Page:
Monday, July 1, 2013

When will the peloton learn that you don't mess with Simon Gerrans?

Danny Pate, Egoi Martinez and Simon Gerrans
Simon Gerrans trailed Danny Pate and Egoi Martinez but earned his first Tour stage win, in 2008,
thanks to a broken promise, according to his breakaway mates. Cycling Weekly
Monday's outcome proved again that just because Simon Gerrans is 2-foot-nothing, you must not underestimate him.

But before celebrating Gerrans' crafty victory on Stage 3, let's quickly look back to 2008, when Gerrans had broken away on Stage 15, a mountainous escapade that finished in Prato Nevoso, Italy. By his own admission, Gerrans was cooked on the final climb. According to his breakaway mates, Garmin's Danny Pate and Euskatel's Egoi Martinez, Gerrans admitted as much and asked them to slow down for him. Both have said he promised that he'd serve as set-up man for the others on the final descent.

Then riding for Credit-Agricole, Gerrans used his superior turn of speed to slip past both for the victory. Martinez seemed to take the double-dealing especially hard.

"Gerrans said that he would settle for reaching the finish line with me and being second. So when he was not able to follow on the ascent ... we waited for him," Martinez was quoted as saying. "I committed a fatal error, and I have paid for it very dearly."

If true, that was pretty low. I chose to believe Egoi at the time. Since then, Gerrans has been known in our house as The Little Turd, but Tour history didn't prevent me from including him on my fantasy team today.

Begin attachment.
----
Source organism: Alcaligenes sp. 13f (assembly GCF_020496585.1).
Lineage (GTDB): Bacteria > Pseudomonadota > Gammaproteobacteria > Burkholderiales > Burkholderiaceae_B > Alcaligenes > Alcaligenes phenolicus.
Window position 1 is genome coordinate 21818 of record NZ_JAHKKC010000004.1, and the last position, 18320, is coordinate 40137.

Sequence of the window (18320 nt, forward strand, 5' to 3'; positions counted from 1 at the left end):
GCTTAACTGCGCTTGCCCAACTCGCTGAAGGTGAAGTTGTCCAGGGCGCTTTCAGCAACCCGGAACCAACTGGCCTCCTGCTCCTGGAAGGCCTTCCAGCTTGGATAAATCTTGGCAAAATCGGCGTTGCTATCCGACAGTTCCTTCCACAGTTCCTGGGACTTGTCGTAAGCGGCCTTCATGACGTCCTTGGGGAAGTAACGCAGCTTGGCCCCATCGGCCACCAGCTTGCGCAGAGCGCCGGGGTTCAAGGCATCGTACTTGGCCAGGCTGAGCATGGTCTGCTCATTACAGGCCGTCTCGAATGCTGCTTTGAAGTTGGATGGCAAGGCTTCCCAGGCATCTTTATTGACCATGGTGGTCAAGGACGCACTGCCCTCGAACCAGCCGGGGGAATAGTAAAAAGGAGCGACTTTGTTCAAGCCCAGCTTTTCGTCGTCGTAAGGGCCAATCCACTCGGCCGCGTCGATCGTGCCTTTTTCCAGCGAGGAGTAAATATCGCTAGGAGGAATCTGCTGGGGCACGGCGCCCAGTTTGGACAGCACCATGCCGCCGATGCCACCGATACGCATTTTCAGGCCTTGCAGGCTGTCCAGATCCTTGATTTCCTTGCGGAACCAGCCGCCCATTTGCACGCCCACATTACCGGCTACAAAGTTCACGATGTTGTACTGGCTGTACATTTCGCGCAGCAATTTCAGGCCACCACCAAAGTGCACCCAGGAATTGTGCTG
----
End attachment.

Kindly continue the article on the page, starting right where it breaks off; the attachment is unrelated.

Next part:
Peter Sagan was just a teenager when Gerrans won in 2008, but even he knew to keep an eye on him. Gerrans outfoxed Sagan, Fabian Cancellara and Vincenzo Nibali for victory at Milan-San Remo in 2012. His knack for winning mid-mountain stages and hilly classics is well-documented: finishing first last year in GP Quebec and second at Classica San Sebastian. This year, he won stages of the Tour Down Under, Volta Catalunya and the Tour of the Basque Country and was third at Amstel Gold.

Gerrans started the day in sixth place overall. If he could have escaped and pulled back just two seconds on Jan Bakelants, Gerrans would have nabbed the yellow jersey for Orica Green Edge.

Sagan was on Gerrans' wheel, hoping to spring past him. But Gerrans used a quick turn of speed and managed the victory in a photo finish, on the same time as Bakelants. Phil was sure Sagan had clipped Gerrans, until seeing the photo.

The win took away some of the sting for Orica, still smarting from the embarrassment of having the team bus stuck under the finishing line Saturday, and from Matt Goss  missing out in the sprints. The bosses said winning something on Corsica was important, so they must be pleased with Their Little Turd.

Sagan consoled himself by taking the green jersey. Europcar's Pierre Rolland escaped long enough on the final climb to rack up some points and stretch his lead in the King of the Mountains competition.